By Christopher Gronbeck
It used to seem ridiculous to me that aficionados would refer to a flavor wheel to assess the aroma and taste of wine…who cares if wine tastes like grapefruit or tobacco? And why do you need a chart to tell you what you’re smelling? But after getting a little more serious about wine, and giving the wheel a try as part of a series of classes, I got what it was all about: by learning to recognize flavors, you train your palate and thereby allow yourself to delve deeper into the subtleties and appreciate it at a more intricate level.Of course, wine wouldn’t be fun if you always approached it intellectually, and there’s a place for the wheel (and other analytics), and place to just drink the stuff and enjoy it. I suppose it’s like most other activities, say, tennis, or billiards: if you never did any drills, there’s only so proficient you could get, but if you only did drills, your enjoyment and enthusiasm would quickly wither.
I wondered recently if anyone had ever made a tea flavor wheel, for tea and wine are similar in their complexity and depth of expression. I didn’t find any, although I ran across a few interesting flavor lists. So I decided to make my own tea flavor wheel, an experiment to see if the wheel could do for tea what it does for wine: assist the bearer in recognizing, distinguishing, and categorizing flavors, training the palate verbally to bring that portion of the brain to bear on the complex substance, helping create a vocabulary that might translate into deeper understanding, and perhaps deeper enjoyment.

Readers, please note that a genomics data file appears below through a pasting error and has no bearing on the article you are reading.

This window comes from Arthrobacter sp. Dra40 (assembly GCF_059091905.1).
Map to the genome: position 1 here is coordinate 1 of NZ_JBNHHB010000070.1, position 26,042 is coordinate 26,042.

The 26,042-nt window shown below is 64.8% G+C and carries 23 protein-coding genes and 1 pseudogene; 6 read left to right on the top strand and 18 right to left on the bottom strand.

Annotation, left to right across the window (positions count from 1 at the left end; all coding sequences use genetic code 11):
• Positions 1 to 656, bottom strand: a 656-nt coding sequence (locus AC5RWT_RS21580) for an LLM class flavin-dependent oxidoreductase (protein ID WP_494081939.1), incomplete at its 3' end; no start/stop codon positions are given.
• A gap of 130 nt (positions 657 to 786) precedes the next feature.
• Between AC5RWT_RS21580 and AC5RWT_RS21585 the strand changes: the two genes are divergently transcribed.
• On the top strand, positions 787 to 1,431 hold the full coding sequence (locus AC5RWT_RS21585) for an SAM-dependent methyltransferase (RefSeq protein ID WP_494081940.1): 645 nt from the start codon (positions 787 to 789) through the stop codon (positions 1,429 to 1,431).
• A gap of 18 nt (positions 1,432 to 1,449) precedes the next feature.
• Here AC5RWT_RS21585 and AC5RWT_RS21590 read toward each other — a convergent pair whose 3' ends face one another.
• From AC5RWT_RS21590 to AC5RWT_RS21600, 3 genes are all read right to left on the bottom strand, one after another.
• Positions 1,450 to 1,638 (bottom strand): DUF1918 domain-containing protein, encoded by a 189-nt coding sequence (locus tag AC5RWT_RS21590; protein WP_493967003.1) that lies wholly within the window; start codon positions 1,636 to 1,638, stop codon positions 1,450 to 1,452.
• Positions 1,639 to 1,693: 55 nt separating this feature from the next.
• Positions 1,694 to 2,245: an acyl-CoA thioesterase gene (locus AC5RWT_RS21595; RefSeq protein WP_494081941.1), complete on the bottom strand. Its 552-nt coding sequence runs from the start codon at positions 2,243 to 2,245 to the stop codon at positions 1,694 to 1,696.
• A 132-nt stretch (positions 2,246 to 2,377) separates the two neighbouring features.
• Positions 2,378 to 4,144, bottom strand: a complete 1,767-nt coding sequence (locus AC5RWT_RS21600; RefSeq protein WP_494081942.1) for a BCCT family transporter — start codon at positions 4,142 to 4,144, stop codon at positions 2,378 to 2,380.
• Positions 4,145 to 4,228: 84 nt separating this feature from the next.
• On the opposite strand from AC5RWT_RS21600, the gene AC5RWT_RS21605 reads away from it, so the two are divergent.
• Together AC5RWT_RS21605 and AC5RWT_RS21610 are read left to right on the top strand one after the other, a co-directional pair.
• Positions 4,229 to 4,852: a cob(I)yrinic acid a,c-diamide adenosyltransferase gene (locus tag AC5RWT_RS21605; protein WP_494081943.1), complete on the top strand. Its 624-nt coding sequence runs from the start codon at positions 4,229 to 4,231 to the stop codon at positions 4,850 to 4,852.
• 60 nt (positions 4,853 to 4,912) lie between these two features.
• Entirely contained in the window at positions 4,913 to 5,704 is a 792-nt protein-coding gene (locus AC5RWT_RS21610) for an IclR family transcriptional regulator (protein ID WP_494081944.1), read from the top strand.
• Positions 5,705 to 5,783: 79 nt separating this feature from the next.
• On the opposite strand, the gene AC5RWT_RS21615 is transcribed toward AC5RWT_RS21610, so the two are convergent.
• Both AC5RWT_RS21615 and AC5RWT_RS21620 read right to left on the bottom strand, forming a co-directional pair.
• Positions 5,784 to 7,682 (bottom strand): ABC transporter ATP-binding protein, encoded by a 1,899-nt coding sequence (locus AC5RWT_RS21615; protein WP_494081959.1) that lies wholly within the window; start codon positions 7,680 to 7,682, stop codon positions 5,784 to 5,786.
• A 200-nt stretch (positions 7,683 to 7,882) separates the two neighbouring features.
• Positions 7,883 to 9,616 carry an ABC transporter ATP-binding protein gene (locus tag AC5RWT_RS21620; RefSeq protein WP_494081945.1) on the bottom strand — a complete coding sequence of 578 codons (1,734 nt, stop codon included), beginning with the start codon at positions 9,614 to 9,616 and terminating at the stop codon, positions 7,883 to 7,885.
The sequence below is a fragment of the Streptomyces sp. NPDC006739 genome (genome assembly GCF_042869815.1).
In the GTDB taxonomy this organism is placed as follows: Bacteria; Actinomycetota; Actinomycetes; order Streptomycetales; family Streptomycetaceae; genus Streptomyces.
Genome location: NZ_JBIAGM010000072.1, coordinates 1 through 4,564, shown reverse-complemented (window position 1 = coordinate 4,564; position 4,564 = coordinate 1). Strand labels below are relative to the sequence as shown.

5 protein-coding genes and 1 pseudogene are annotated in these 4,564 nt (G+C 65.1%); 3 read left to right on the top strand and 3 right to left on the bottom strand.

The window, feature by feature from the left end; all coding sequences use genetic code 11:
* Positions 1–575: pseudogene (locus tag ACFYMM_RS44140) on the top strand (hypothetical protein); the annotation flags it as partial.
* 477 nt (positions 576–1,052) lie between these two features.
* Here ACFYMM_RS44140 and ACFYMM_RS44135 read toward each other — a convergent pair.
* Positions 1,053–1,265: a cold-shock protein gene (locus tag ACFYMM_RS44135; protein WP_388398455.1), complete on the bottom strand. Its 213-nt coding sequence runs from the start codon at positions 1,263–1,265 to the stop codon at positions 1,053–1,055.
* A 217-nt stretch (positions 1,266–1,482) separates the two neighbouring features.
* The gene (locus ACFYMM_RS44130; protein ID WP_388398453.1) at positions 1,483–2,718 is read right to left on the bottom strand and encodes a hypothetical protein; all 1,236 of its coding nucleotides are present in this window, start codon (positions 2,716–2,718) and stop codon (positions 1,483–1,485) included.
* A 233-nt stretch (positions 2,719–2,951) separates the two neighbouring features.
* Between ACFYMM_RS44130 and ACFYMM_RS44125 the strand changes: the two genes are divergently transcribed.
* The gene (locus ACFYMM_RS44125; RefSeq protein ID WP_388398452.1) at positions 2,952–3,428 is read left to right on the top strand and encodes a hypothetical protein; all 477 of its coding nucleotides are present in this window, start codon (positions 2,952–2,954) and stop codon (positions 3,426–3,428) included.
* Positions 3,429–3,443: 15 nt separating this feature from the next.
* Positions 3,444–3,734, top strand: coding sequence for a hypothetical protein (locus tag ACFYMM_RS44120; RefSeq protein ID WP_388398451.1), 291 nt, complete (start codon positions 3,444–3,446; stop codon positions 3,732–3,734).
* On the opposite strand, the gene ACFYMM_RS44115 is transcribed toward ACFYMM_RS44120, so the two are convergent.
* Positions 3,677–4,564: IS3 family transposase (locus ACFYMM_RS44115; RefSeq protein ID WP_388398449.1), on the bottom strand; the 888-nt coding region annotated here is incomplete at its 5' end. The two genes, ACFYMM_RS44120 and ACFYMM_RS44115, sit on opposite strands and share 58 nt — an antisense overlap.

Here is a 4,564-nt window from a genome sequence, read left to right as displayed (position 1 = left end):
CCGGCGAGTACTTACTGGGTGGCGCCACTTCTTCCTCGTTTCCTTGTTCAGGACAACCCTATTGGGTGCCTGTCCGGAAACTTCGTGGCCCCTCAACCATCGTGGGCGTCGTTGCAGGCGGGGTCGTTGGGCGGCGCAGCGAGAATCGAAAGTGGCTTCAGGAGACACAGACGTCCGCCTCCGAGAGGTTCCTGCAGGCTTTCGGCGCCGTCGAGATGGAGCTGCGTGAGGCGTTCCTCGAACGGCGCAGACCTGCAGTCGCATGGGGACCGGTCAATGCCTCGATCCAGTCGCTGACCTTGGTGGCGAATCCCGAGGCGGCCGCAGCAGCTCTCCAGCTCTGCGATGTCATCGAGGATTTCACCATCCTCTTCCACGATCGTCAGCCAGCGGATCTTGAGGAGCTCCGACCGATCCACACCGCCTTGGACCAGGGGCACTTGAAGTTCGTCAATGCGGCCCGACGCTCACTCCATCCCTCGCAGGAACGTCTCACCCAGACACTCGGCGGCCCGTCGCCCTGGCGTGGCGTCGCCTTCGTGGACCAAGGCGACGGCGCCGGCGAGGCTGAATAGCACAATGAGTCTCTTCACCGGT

So below is my initial take on a tea flavor “wheel” (I’m not yet ready to spend the time to render it unto a circle, per se, until it’s more complete, or at least until I’m convinced that this is actually a useful endeavor). There are truly challenges to naming flavors, since some of the most tantalizing tastes and fragrances of tea seem to lack adequate analogs in other substances. Fine oolong teas, in particular, have an almost ineffable flavor that seems so unique, so elusive, that my flavor wheel might need a “high mountain oolong tea” wedge, more or less rendering it tautologically useless. (But I haven’t yet given up hope…even the dictionary describes words in term of words, and yet transcends its self-reflexivity.)
Also, the flavor wheel (okay…chart) has a lot of detail that really only applies to a small number of teas (could “fireplace” apply to anything other than Lapsang Souchong?), while other flavors are characteristic of so many teas that they’d benefit from further refinement (some of the grassy, floral, and earth flavors, in particular). And, of course, tea has an important feel or texture that’s not captured by flavor descriptors.
So perhaps more time, more experimenting, and feedback from others will help refine the tea flavor wheel, and maybe someday it will be worth curling up with Adobe Illustrator for an hour or two to actually make it round. But for now, it’s just the chart you see below, and maybe you’d be willing to give it a try sometime, and propose additions or refinements. Or maybe you’d just like to sip and enjoy your cup of tea…
Tea Flavor Wheel
Copyright 2009, Teahouse Kuan Yin